Diversebookbloggers Feature: African Book Addict!

We’re back with another Diverse Book Blogger feature here on BB&GT, this time with another of my favorite bloggers– African Book Addict! She has so many great recommendations for us in this post, so get ready. When you’re done reading her answers, make sure you visit her blog as well!  Tell us a bit about your blog! If you have a specific literature focus, let us know why!  African Book Addict! was conceived about 2 and a half years ago out of my intense love of reading and discussing books by writers of African descent (in Africa and the diaspora)….

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“We Should All Be Feminists” is the feminist book we needed all along

“We Should All Be Feminists” | Chimamanda Ngozi Adichie | 49 pages| Vintage Books | Goodreads I love TedTalks, but I very rarely fully absorb the information the way I absorb written material. With that in mind, I picked up this little 8 dollar copy of Chimamanda Ngozi Adichie’s “We Should All Be Feminists,” which is essentially the written adaptation of her viral Tedx presentation (yes, the one that Beyoncé excerpted). If, like me, you’re the sort who likes to reread poignant sentences and sticky note facts to look up later, perhaps this is the better format for you. As a text,…

#Diversebookbloggers Feature: The Reading Desk

Back with another #diversebookbloggers feature, this time with Vijayalakshmi from The Reading Desk! She’s one of my favorite bloggers to interact with on social media, and I can’t recommend her enough. Check out her answers to a couple of my questions down here, and read all the way to the end. There is so much discussion that could come from her last response.  Tell us a bit about your blog!  There is no defined focus for my blog, The Reading Desk. Blogging is something that I started for fun and to fill time and it is only recently that I’ve started taking…

Guest Post: 15 Middle School Reads by Black Authors

Two weeks ago, my 11-year-old brother asked me to help pick out some great books, and I realized that I didn’t know would be a good fit for him! Thankfully, I knew just who to ask. Hopefully some insight from Black Children’s Books and Authors‘ Stacy Ladonna will help y’all as well.  I know a lot of educators,  and the mere mention of the words “middle school” tends to elicit groans, moans, and all sorts of monosyllabic utterances. It’s that awkward developmental stage—ages 11 to 13—where a child’s physical, social, and emotional growth is all over the place. Cognitively, however, they are growing “increasingly competent at…

20 Black women with killer bibliographies

As many of you know, I’m trying to read a couple Zora Neale Hurston books to get deeper into her not-insignificant bibliography. But she’s not alone on the list of black women whose work I wish I could read and analyze full-time. Who wants to fund a PhD program for me to spend 100% of my time on the following 20 names?

Book Review | The Fire This Time, edited by Jesmyn Ward

The Fire This Time |  edited by Jesmyn Ward | ECW Press | Pub: 8/02/2016 | Goodreads  Toward the end of his The Fire Next Time, Baldwin emphatically states that the inability to resolve its “racial nightmare” is a sin for which America will eventually be held accountable. Race, and whether American can ever overcome its legacy, isn’t something about which Baldwin comes to an simple conclusion. Jesmyn Ward begins her anthology The Fire This Time by pulling this specific quote from Baldwin’s meditation: “…If we do not dare everything, the fulfillment of that prophecy, recreated from the Bible in song by the slave, is upon us: God gave Noah the rainbow sigh, No…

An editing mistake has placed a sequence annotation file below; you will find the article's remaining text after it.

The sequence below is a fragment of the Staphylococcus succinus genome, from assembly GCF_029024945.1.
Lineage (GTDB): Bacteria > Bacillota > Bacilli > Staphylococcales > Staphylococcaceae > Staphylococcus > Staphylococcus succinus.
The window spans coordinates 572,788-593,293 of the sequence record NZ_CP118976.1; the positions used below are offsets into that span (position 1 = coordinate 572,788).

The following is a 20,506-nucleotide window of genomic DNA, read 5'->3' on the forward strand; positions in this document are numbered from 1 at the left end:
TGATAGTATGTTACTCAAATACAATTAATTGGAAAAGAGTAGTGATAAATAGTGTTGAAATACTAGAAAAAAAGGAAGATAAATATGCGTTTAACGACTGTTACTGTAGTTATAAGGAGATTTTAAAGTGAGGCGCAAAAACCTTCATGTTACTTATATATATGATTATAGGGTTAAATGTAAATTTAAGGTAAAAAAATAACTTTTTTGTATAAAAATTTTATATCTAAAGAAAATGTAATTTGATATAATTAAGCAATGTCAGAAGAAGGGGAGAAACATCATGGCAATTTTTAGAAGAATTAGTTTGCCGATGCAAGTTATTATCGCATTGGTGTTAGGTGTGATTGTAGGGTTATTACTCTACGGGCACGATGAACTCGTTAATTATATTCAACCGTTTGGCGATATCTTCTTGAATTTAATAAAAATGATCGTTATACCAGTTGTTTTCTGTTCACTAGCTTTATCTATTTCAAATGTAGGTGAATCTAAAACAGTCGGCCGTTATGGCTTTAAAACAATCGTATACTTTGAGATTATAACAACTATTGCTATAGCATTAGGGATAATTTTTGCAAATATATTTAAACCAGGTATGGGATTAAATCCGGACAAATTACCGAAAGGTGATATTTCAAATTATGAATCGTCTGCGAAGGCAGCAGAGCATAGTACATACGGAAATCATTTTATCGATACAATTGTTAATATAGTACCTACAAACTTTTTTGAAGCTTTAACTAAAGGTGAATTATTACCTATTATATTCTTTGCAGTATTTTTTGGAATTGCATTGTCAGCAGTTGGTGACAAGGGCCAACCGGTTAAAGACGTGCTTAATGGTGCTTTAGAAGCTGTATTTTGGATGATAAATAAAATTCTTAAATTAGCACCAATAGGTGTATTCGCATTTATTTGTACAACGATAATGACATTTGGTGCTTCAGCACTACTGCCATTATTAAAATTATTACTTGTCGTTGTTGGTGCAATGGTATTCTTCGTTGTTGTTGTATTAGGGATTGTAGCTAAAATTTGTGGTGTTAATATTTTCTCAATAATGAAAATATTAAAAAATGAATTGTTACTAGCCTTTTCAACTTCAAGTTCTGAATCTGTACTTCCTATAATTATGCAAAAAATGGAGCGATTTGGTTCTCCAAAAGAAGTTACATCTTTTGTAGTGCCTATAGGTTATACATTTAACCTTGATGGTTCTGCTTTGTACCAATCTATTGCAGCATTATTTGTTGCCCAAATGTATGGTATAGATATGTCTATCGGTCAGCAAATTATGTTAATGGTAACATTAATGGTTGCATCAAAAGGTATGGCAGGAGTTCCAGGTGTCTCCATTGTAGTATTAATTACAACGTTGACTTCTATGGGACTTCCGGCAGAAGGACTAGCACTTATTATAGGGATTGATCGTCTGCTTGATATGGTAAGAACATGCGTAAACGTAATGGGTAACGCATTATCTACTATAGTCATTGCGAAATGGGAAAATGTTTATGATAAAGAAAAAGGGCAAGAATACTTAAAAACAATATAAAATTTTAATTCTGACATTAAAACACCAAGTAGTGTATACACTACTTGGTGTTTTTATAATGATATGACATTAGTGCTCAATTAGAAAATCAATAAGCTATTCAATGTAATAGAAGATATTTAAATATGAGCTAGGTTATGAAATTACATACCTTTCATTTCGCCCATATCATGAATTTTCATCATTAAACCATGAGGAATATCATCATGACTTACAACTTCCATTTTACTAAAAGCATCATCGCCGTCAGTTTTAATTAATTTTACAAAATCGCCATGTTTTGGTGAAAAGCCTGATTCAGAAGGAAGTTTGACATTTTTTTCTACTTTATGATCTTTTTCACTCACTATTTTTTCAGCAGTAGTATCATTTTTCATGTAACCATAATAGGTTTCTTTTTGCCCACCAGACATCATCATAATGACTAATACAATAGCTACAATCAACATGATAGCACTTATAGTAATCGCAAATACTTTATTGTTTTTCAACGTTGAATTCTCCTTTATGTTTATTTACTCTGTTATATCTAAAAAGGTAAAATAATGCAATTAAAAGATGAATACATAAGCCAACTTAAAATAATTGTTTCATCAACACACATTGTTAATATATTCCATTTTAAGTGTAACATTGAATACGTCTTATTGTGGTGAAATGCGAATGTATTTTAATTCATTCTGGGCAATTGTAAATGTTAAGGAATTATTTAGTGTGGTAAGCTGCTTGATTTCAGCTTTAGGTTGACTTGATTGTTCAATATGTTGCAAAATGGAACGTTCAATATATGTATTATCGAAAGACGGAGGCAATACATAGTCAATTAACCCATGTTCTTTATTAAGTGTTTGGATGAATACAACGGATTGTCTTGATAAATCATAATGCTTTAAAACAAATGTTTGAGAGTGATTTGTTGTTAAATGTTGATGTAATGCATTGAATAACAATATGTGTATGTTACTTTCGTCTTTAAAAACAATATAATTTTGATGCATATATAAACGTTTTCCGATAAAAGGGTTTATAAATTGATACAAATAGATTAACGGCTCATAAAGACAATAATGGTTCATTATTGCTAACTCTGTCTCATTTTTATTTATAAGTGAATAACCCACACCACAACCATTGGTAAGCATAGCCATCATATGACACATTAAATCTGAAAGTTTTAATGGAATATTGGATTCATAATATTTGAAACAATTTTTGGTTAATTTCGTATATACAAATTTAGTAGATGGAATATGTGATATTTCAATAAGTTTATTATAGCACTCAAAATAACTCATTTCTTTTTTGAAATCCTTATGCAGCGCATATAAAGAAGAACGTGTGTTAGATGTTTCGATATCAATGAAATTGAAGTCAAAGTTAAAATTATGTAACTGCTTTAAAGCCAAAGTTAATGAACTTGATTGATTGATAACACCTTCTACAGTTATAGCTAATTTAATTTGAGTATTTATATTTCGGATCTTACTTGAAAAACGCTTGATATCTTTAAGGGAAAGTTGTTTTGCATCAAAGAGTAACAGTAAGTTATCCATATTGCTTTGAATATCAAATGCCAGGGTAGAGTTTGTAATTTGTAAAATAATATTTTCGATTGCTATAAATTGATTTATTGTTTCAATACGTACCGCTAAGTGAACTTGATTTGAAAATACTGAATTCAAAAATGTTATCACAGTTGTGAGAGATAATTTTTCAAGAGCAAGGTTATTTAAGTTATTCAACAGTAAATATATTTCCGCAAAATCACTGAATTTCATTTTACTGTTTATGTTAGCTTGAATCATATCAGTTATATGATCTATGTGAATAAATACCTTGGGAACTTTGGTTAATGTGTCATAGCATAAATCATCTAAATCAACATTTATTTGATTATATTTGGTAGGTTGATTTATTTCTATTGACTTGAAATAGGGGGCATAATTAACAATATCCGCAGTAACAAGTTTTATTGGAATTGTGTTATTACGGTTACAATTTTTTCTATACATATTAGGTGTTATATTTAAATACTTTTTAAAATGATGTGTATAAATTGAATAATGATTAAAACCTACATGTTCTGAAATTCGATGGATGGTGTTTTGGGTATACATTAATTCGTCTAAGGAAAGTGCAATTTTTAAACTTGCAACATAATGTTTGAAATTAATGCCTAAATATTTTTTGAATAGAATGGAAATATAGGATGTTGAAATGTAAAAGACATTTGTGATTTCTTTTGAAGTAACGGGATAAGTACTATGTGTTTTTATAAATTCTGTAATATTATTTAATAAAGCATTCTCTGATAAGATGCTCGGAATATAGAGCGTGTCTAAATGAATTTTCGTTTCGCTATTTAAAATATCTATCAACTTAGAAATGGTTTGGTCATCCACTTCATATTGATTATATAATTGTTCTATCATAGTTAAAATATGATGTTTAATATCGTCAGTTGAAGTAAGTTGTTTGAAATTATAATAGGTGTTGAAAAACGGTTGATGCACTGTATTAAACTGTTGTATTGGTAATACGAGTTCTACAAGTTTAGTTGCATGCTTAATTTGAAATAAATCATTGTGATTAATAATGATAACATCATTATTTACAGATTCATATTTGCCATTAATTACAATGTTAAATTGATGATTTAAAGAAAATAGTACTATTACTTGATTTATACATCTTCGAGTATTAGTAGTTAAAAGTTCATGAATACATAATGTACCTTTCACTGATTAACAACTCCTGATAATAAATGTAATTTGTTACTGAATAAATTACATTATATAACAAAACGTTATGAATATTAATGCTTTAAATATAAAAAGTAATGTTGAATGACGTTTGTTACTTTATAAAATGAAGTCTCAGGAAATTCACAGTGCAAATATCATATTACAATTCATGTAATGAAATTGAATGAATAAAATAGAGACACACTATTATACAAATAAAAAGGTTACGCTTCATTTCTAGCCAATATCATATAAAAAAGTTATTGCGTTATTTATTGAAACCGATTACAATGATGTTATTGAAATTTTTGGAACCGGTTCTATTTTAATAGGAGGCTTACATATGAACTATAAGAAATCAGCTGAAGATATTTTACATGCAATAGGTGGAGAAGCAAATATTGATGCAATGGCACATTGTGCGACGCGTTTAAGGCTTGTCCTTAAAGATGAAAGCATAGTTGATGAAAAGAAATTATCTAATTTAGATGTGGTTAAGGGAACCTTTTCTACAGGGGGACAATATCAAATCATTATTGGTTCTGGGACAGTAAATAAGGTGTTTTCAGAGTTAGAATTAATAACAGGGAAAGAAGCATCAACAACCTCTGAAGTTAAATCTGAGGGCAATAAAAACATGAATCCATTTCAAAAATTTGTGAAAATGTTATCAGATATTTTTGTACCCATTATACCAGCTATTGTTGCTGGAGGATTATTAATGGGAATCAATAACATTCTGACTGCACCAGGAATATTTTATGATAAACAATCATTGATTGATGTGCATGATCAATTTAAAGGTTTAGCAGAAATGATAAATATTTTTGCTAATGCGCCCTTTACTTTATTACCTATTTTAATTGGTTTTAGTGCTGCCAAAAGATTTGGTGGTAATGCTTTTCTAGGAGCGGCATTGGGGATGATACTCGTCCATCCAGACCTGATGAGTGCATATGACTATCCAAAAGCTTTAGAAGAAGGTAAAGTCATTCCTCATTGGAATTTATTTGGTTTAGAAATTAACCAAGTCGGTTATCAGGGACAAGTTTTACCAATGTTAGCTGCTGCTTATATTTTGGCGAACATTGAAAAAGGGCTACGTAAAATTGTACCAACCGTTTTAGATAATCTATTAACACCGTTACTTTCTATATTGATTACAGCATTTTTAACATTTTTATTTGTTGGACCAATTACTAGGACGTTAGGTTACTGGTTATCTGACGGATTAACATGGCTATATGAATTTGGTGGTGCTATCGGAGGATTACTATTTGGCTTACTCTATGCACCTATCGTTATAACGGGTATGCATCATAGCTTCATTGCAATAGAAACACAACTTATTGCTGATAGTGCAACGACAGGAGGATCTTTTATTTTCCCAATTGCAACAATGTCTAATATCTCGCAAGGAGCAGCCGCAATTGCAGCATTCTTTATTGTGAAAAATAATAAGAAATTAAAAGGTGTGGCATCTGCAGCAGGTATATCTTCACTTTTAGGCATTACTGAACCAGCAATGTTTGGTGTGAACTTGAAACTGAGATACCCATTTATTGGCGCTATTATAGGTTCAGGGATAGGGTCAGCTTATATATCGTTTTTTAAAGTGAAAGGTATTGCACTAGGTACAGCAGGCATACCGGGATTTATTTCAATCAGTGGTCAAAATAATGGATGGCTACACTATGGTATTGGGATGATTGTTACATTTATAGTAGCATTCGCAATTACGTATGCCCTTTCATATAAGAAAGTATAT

#Diversebookbloggers Feature: Amal from “The Misfortune of Knowing”

Today’s Diverse Book Bloggers feature is a little bit different than some of the others, seamlessly fusing law and literature. She can explain it better than myself, so I’ll hop right on into this week’s feature, with Amal from The Misfortune of Knowing!  Tell us about yourself/your blog, The Misfortune of Knowing!  Hi, I’m Amal. I’m a half-Sri Lankan woman in the United States, a public interest attorney, and the mother of three. I’ve been blogging about books, writing, and the law at The Misfortune of Knowing since 2012. Most of my posts focus on legal or sociological issues raised in novels…

Book Review | The Conjoined, by Jen Sookfong Lee

While cleaning out her late mother’s deep freezer days after her death, Jessica and her father find a dead body frozen at the bottom. They call the police, who then find a second body upon further inspection. The Conjoined is a fantastic emotionally-wrought crime drama that will get you thinking about everyone around you. Read my review!

6 Times nayyirah waheed Embodied ‘Black Lives Matter’ in Poetry

If you haven’t already fallen in love with nayyirah waheed, now’s the time to do so. Her poetry, popularized through social media, is oftentimes short and powerful– some lines reading more like one brief self affirmations. Like Warsan Shire, she manages to talk about a long list of societal and internal struggles. Her 2013 latest book, salt., is an insightful exploration of identity that will resonate with those who have been following the troubling events of last week and beyond.

Book Review | Under the Udala Trees, by Chinelo Okparanta

Under the Udala Trees | Chinelo Okparanta | 336 pages | Houghton Mifflin Harcourt | Goodreads | Amazon In her striking novel Under the Udala Trees, Chinelo Okparanta details the development of a young lesbian in 1960’s Nigeria. Ijeoma is a young girl when she begins to understand her sexuality, falling in love with a close friend. She’s barely older when she and Amina are caught embracing, after which she is sent to complete intensive bible study with her mother. “Nwoke na nwunye. Adam na Eve. Man and wife,” her mother repeats in their daily sessions. Ijeoma’s feelings remain unchanged, instead forcing…